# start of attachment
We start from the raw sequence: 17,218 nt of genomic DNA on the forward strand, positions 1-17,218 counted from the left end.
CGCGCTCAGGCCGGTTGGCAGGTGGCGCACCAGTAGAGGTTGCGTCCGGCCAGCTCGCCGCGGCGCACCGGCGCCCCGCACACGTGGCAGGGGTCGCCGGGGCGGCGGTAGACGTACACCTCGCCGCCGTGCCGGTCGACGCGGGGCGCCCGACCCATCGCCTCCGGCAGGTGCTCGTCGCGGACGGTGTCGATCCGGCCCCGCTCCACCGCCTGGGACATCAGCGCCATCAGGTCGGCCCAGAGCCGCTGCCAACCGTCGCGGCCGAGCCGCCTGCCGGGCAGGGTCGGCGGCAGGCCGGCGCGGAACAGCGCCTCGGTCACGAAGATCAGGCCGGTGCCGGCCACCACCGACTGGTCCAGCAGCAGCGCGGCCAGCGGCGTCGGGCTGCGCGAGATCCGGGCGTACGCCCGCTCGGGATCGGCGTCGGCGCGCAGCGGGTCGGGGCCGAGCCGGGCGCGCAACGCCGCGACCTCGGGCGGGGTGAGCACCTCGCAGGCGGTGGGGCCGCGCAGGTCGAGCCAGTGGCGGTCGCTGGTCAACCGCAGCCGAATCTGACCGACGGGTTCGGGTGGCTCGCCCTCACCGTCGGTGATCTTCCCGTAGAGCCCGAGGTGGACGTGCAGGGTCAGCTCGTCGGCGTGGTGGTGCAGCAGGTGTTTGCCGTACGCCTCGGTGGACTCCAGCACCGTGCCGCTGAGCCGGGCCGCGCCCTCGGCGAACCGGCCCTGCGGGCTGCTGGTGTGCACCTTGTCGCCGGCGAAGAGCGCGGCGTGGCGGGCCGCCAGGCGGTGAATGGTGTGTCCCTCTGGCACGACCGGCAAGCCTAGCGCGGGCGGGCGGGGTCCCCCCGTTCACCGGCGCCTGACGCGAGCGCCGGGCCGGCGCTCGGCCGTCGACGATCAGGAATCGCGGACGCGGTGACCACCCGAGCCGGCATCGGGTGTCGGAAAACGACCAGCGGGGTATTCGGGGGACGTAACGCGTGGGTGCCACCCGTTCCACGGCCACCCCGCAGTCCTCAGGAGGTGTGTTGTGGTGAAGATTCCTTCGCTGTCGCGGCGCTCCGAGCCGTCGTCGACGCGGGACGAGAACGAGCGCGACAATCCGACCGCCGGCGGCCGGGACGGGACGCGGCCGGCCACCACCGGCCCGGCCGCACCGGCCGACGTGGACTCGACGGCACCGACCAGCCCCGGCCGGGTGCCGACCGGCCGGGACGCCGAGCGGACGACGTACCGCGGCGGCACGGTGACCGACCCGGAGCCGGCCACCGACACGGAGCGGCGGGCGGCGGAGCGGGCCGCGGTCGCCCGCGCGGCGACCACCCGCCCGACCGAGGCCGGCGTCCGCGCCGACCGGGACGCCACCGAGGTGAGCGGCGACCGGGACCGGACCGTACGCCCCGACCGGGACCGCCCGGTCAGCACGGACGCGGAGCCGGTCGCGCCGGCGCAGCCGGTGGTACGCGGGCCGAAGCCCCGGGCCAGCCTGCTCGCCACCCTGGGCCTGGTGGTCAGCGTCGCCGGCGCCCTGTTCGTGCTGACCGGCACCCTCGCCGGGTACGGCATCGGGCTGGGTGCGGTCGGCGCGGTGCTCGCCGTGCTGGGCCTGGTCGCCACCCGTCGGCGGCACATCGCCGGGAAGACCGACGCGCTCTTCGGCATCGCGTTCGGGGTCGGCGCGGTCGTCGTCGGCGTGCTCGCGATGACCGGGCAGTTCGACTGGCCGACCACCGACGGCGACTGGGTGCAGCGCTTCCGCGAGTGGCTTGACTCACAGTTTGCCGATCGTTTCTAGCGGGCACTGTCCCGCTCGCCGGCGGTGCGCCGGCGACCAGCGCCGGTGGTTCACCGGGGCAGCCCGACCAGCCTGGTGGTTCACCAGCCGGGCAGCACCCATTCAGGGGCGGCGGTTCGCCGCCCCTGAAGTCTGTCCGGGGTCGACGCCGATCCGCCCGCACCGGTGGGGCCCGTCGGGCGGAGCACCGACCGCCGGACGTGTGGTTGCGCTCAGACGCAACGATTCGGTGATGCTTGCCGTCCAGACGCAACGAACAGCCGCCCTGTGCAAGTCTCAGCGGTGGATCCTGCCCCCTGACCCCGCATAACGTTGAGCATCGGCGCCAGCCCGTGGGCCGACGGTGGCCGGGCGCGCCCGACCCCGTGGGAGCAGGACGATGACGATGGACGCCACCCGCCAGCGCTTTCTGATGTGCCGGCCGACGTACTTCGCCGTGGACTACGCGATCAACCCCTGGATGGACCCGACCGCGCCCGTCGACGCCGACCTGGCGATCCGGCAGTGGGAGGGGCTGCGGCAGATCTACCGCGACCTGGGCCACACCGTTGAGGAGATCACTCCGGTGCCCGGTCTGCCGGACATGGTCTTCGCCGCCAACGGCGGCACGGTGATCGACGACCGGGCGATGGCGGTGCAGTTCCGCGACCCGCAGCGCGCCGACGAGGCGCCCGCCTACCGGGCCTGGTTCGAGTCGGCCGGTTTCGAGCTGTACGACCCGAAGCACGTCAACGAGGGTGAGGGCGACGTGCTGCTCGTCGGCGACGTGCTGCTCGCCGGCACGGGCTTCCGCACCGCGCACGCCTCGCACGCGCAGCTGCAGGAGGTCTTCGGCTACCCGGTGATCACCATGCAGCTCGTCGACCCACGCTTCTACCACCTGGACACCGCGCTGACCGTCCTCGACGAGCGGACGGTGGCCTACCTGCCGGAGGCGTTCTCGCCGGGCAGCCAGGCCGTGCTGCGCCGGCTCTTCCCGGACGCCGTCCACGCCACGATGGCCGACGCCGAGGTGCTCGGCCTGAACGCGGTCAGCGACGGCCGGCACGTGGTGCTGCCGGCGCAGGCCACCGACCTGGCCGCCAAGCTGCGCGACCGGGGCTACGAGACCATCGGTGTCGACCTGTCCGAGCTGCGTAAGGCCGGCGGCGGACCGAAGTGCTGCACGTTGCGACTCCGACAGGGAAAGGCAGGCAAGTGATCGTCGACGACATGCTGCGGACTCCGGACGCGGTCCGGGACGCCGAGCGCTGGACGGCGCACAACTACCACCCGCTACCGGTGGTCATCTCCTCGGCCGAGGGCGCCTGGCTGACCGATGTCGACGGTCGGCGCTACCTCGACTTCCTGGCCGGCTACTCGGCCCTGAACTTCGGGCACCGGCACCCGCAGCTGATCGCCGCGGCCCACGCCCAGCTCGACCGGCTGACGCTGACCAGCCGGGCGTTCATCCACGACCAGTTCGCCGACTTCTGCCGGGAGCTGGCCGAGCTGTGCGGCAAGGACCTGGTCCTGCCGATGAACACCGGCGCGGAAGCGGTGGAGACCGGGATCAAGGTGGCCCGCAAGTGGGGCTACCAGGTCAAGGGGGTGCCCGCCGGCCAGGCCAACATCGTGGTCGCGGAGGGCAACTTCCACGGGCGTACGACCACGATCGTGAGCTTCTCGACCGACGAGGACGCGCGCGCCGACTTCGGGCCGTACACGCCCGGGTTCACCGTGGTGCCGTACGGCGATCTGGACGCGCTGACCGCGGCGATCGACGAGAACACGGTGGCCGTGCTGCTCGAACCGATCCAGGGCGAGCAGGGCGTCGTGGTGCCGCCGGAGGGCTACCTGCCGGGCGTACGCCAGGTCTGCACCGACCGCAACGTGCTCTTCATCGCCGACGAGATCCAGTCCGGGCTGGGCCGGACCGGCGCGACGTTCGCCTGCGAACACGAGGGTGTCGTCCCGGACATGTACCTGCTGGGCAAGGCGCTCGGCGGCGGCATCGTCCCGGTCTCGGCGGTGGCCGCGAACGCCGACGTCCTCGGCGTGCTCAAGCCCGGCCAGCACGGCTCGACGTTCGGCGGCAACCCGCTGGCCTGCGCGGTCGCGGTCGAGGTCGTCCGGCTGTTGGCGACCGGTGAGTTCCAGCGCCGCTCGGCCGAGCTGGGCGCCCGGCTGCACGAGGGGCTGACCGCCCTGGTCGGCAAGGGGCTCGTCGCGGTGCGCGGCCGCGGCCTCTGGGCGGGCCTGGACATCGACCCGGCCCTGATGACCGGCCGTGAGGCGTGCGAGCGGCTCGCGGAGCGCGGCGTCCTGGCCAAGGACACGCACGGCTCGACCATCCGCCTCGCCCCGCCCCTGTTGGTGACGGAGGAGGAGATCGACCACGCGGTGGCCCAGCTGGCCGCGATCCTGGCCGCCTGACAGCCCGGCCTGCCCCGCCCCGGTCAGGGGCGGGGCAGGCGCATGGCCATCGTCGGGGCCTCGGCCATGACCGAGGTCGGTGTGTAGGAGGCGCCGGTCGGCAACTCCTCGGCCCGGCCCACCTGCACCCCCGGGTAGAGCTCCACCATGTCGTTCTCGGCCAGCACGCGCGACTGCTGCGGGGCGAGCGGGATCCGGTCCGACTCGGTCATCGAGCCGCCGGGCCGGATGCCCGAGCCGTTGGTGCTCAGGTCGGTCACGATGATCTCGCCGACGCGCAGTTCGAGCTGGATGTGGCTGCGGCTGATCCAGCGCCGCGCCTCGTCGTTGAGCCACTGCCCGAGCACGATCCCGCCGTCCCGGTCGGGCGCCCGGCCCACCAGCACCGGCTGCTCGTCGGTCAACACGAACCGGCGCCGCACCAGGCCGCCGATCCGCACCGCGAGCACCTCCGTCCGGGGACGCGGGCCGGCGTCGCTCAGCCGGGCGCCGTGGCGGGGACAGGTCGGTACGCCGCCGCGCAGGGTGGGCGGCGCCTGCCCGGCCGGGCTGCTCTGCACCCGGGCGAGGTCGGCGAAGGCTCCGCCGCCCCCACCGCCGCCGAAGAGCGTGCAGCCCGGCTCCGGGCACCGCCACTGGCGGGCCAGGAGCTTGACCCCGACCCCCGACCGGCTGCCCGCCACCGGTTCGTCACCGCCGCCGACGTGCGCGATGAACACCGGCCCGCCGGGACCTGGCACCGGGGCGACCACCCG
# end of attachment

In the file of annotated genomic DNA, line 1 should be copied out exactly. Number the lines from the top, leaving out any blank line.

We start from the raw sequence: 17,218 nt of genomic DNA on the forward strand, positions 1-17,218 counted from the left end.